4 Metrics to Help Spot Trouble for Agile Teams
In coaching several agile teams and sifting through long lists of metrics, I've observed a core set of metrics that can help distinguish successful teams from teams headed for schedule slips:
Many teams have multiple team members who split time between projects. In most cases, it is better to have fewer people full time on a project than more people part time. For example, instead of having eight people working part time, try having four people work full time.
Why? We lose 20 percent efficiency each time we multitask, according to Mike Cohn's book Succeeding with Agile. Count the average percent of time each person is allocated to the project. Averages less than 80 percent should be looked at to see if the team is being pulled in too many directions.
This is the ratio of work planned compared to potential capacity. In theory, people could allocate up to 54 task hours per two-week iteration, but the team only plans an average of 30 hours. Then there is a problem with planning.
Fill your plan until you have 70 to 80 percent of the team's time accounted for. Eighty hours for a two-week sprint is not ideal because other important work is not represented by tasks (such as mandatory training, email, unexpected maintenance work).
In addition, have the team own its total task hours and let them "pull" work when they are ready. Assigning work to individuals may create silos and is based on imprecise estimates.
Compare the number of task hours left at the end of the iteration to the total planned. There should usually not be any hours left, but if the team meets this goal every time, it may not be planning aggressively enough. It's healthy for teams to have a small number of hours, say 5 percent, left over on a small number of their iterations (10 percent or less).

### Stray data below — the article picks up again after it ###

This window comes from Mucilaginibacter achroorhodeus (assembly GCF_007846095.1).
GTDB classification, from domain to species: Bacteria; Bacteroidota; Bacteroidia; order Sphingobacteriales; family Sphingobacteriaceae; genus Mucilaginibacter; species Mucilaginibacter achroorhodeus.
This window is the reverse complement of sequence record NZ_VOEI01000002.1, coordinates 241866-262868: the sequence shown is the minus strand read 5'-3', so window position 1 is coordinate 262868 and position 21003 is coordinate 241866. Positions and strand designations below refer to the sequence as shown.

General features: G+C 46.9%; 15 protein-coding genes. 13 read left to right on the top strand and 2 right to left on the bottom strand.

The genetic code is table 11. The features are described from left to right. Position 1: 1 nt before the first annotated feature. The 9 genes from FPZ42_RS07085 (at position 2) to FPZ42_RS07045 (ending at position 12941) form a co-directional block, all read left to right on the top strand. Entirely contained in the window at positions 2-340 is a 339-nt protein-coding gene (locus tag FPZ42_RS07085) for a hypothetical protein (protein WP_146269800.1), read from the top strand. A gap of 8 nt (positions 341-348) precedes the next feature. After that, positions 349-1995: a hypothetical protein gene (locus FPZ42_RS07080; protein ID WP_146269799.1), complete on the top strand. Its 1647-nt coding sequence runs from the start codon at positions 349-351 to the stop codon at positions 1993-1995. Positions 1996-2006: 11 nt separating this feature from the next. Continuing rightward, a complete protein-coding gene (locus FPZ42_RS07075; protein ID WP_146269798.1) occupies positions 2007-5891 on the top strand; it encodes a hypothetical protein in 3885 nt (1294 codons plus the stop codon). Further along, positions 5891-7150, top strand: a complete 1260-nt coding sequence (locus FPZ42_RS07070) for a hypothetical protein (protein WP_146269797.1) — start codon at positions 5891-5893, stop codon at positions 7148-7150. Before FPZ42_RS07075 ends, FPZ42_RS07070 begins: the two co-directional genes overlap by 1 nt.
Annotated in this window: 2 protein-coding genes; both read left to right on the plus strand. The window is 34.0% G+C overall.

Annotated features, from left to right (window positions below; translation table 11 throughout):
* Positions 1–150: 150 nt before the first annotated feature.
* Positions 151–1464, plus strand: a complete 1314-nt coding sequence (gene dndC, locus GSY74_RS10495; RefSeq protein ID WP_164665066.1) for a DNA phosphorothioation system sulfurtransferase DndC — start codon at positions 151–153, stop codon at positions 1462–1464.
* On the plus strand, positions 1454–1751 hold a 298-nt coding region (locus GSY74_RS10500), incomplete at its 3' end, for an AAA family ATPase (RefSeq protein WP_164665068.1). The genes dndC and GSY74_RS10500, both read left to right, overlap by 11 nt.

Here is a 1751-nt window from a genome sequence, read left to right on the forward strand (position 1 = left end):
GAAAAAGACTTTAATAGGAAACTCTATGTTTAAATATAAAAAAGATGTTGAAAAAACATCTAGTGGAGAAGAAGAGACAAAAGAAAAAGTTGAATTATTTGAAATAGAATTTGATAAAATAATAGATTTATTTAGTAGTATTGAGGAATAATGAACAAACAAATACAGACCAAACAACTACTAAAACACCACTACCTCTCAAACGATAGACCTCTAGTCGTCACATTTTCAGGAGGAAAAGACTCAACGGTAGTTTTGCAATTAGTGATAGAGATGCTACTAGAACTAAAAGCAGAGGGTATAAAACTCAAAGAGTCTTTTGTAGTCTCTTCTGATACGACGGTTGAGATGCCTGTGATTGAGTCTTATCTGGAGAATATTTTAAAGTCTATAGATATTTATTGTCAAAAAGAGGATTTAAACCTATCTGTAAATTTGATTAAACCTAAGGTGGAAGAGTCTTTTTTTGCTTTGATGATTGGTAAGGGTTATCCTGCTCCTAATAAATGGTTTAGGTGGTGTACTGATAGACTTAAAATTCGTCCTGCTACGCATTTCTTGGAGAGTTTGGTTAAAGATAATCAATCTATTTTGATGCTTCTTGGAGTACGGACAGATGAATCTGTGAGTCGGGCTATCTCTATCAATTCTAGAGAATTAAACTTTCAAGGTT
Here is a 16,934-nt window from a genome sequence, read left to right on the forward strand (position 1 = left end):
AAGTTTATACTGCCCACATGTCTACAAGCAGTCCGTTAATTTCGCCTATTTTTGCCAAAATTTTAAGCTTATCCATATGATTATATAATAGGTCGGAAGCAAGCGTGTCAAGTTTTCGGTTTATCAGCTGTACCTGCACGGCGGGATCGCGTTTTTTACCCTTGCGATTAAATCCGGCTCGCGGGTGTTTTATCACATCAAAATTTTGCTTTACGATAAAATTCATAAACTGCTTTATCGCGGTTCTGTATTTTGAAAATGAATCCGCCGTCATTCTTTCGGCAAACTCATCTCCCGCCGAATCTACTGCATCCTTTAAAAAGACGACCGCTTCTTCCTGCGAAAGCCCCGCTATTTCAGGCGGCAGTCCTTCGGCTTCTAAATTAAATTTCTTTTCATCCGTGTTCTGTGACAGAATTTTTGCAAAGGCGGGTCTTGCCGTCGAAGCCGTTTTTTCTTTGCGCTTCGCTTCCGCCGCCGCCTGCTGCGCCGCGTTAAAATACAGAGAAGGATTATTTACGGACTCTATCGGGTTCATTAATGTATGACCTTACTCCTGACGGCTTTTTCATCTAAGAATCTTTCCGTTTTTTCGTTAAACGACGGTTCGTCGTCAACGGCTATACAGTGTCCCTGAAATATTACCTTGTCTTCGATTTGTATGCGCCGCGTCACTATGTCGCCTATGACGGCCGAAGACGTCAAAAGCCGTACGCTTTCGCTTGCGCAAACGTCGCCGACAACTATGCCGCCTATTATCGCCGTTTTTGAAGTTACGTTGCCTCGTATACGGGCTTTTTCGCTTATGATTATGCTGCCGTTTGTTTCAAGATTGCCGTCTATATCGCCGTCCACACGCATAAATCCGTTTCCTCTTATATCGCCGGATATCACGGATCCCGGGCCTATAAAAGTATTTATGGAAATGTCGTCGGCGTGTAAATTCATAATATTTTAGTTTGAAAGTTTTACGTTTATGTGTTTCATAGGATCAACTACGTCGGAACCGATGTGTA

This shows how much unplanned work was added during the iteration.
In my experience, it is okay to add up to 15 percent because planning is based on approximate estimates and technical execution of the project may reveal new subtasks. But if more than 15 percent has been added, it's a sign the team is either not planning enough or they never say no to new requirements. Either way, they lack the ability to plan with enough diligence or to pause new work until future sprints.
What do you think? Have you used these metrics? What metrics do you use to help spot trouble?
The other three metrics are all about planning. The biggest thing that brought me to agile is the realization that most of the planning on my projects was of little value. In American business, you have to give the rest of the company useful estimates, expected dates, resources required...But it doesn't have anything to do with productivity or ROI; it is just something you have to do to survive. I don't see the ability of team leaders to generate planning metrics as an indicator of success or failure.
In Kanban and many Scrum implementations, you don't even estimate task hours. The best metrics come from measuring stuff produced (stories completed) per unit time. If stuff is not produced quickly, that is an indicator of high risk. In agile you get regular deliveries that can be measured, so you get early indicators.
One of the huge advantages of agile is that people shuffle around to help each other get the most important work done. The term "agile" means doing stuff that has to be done, but is not in the plan. If your metric measures the difference between the plan and what gets done, you are punishing agile behavior and rewarding good old top down, waterfall organization.
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